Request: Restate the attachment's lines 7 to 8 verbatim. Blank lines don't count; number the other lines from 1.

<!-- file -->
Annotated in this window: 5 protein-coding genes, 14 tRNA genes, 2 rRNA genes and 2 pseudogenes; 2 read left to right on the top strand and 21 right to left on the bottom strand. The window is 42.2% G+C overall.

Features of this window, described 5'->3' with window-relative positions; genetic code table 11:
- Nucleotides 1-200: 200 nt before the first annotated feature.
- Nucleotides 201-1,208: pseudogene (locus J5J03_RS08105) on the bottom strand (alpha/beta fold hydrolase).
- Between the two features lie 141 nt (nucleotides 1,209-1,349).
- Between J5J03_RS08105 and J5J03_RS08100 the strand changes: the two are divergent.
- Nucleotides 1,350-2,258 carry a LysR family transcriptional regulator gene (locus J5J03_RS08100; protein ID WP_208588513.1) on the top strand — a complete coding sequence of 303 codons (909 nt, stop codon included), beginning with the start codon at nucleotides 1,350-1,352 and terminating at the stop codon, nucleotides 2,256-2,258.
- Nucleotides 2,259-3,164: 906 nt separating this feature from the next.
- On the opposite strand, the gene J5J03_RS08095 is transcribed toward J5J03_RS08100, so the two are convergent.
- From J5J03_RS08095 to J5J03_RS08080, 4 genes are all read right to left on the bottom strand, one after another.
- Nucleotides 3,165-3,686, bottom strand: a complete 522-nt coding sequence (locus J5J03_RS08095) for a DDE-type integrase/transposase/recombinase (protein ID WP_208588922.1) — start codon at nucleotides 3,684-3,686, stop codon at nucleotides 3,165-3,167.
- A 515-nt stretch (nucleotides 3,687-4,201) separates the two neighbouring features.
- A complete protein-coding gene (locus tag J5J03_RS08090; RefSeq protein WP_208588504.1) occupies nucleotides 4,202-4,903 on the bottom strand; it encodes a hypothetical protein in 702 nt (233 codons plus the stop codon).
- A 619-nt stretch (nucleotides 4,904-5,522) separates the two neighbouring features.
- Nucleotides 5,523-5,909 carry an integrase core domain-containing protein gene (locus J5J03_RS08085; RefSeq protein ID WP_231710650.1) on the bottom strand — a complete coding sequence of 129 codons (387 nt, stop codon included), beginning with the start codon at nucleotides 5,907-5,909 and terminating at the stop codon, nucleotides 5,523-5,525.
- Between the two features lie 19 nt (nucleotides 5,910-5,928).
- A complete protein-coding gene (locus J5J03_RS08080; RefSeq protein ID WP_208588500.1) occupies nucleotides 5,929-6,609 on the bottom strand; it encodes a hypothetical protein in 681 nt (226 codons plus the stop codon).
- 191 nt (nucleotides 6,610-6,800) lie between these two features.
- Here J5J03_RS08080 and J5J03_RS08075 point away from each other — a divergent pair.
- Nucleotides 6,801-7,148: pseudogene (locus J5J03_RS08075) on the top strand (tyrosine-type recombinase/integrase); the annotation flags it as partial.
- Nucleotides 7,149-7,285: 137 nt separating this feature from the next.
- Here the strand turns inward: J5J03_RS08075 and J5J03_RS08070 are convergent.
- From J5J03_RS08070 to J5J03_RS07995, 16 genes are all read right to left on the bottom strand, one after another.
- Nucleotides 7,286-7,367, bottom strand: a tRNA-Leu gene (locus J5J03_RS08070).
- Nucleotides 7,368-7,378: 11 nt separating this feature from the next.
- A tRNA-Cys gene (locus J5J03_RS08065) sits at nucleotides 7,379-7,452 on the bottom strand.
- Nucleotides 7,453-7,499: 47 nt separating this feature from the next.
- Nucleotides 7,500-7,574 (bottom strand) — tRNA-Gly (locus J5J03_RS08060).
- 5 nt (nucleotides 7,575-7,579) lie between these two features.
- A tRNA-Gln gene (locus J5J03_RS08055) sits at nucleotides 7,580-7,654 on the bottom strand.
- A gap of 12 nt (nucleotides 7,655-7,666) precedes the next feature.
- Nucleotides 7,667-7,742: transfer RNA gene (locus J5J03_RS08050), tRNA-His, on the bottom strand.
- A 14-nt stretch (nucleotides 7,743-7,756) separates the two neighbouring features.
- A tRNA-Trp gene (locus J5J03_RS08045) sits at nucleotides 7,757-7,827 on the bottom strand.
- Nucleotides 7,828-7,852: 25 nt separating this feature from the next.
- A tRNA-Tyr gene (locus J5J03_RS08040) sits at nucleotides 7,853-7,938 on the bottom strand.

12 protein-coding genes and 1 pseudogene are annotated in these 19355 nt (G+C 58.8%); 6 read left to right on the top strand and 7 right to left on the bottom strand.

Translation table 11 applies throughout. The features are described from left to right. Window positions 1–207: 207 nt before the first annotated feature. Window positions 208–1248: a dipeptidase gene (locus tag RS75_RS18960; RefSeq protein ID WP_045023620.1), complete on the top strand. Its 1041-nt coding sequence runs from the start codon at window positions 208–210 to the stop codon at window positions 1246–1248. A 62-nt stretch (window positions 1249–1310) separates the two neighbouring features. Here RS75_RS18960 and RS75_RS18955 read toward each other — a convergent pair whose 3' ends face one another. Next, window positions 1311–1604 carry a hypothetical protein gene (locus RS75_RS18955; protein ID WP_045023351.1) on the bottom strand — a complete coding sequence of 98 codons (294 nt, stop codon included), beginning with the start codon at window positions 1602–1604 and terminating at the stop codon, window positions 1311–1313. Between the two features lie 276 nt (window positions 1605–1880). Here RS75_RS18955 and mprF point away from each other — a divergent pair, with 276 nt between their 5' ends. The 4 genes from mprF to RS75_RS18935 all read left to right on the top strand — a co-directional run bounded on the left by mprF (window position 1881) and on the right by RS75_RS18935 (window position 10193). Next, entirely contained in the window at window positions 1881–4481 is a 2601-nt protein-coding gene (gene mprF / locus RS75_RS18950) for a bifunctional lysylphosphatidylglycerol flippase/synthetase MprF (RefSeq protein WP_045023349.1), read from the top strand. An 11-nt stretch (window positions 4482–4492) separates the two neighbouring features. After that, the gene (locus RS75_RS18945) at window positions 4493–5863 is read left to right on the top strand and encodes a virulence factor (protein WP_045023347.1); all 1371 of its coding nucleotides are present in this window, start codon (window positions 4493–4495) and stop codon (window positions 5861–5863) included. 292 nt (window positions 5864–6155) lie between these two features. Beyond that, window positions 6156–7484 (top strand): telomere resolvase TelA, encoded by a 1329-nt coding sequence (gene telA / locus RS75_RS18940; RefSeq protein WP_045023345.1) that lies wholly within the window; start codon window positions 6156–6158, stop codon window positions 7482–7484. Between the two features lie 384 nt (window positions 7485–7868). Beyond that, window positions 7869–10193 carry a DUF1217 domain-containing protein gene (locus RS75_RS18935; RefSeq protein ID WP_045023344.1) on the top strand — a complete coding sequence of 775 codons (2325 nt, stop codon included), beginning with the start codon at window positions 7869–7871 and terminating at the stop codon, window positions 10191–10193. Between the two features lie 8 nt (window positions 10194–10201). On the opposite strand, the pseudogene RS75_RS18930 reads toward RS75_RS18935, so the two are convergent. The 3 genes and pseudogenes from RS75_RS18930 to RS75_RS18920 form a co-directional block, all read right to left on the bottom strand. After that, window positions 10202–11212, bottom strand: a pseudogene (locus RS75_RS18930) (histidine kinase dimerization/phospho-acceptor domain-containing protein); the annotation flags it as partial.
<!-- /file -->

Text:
- Nucleotides 1,350-2,258 carry a LysR family transcriptional regulator gene (locus J5J03_RS08100; protein ID WP_208588513.1) on the top strand — a complete coding sequence of 303 codons (909 nt, stop codon included), beginning with the start codon at nucleotides 1,350-1,352 and terminating at the stop codon, nucleotides 2,256-2,258.
- Nucleotides 2,259-3,164: 906 nt separating this feature from the next.